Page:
Monday, August 11, 2008

Kris Davis - Rye Eclipse (Fresh Sound New Talent, 2008) *****

The musical evolution of pianist Kris Davis as a leader is quite remarkable. Her first CD "Lifespan" was nice, still deeply anchored in traditional forms, and a little impressionistic. The second "The Slightest Shift" meant more than a slight move : the compositions became more abstract, the band smaller, the intensity more than a notch higher, but still with clear structural forms and mainstream elements and sentimentality. On "Rye Eclipse", she delves even deeper into the nature of music and sound, and with unbelievable success. The band is the same as on the previous album, with Kris Davis on piano, Tony Malaby on sax, Eivind Opsvik on bass and Jeff Davis on drums, but this band now works as a single instrument. The music seems stripped of all unnecessary ornaments and needless patterns and goes directly to the core of the matter : creating emotional expressiveness and musical explorations that go beyond genres and conventions. The title track undulates between violent energy and sweet tenderness, starting with an odd-metered hammering rhythm, with pounding piano chords, crashing cymbals and pulsing bass over which Malaby does what he does best : scream with passion and utter despair, subduing the rhythmic beast until only tenderness remains, smooth arco bowing, gentle piano notes and sympathetic percussion, which moves back into roaring rage for some minutes only to end again in the most tender of feelings. And this sets the tone of the album : the tune-crafting of her first records has moved into real art, gaining incredible depth and musical value. On the abstract second track, "Wayne Oskar", the piano plays a more dominant role, creating a raw directness in which all impressionist flourishes have disappeared. The third track "Prairie Eyes" is calmer, with a repetitive piano line over which Malaby improvises beautifully. The quartet is the most exploratory in the beautiful "Empty Beehive", in which eery sounds create a magnificent landscape, including buzzing bee evokations by the arco bass and the sax. "Black Tunnel" is the highlight of the album together with the title track : it is varied, again with repetitive hypnotic piano pieces, wonderfully loose drumming, precise and creative bass and sax-playing. At times Satoko Fujii or Vijay Iyer come to mind, because of the physical approach to the instrument, the way the music is at the center of the performance, the cleverness and the adventurous mindset. All four musicians of this band are truly excellent as individual masters of transferring feeling through their instruments, but the biggest achievement is without a doubt the common understanding of the music and how they contribute to generate the same concept even in the most improvised parts. The core of each track is yet always carefully prepared, rhythmically, thematically and structurally, and these by themselves are clever and original, but the way the band brings them makes this album into a great total listening experience. Rich music! Don't miss it.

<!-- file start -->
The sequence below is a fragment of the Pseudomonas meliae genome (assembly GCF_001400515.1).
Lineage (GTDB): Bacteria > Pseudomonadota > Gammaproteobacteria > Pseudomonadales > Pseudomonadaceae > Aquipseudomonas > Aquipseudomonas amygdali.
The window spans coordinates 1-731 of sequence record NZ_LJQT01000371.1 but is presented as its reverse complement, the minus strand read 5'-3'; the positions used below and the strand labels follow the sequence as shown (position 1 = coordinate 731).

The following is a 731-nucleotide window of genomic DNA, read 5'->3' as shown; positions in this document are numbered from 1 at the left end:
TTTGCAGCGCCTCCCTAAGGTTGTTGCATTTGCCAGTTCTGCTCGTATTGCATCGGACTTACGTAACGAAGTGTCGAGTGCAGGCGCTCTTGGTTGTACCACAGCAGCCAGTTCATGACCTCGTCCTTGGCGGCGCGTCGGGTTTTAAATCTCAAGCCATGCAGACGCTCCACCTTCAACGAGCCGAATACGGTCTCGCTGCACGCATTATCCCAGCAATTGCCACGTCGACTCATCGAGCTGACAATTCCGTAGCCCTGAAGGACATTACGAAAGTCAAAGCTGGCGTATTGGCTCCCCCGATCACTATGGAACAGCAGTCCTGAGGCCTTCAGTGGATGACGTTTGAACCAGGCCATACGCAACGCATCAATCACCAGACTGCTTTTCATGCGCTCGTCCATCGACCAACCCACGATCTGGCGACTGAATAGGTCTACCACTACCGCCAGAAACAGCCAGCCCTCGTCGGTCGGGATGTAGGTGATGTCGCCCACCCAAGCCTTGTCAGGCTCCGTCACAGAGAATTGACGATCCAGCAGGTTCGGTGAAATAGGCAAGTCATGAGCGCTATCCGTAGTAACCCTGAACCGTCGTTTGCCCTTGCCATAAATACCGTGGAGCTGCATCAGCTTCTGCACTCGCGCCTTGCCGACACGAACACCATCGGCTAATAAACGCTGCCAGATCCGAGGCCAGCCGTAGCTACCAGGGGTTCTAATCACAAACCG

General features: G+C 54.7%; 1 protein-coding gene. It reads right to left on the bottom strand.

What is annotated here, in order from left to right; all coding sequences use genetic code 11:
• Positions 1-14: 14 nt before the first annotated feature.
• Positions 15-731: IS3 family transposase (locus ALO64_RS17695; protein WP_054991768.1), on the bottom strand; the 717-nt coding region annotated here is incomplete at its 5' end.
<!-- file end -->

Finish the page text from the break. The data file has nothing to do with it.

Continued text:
© stef

1 comment:

Florian said...

What a fantastic album! I thank you for posting your review on your blog...otherwise I probably never would have found it. I noticed something quite special, while listening to it for the first two or three times, a couple of sessions later I am sure: Killer album!!! The titletrack is probably one of the best jazz pieces I listened to in a long time. Awesome. Period.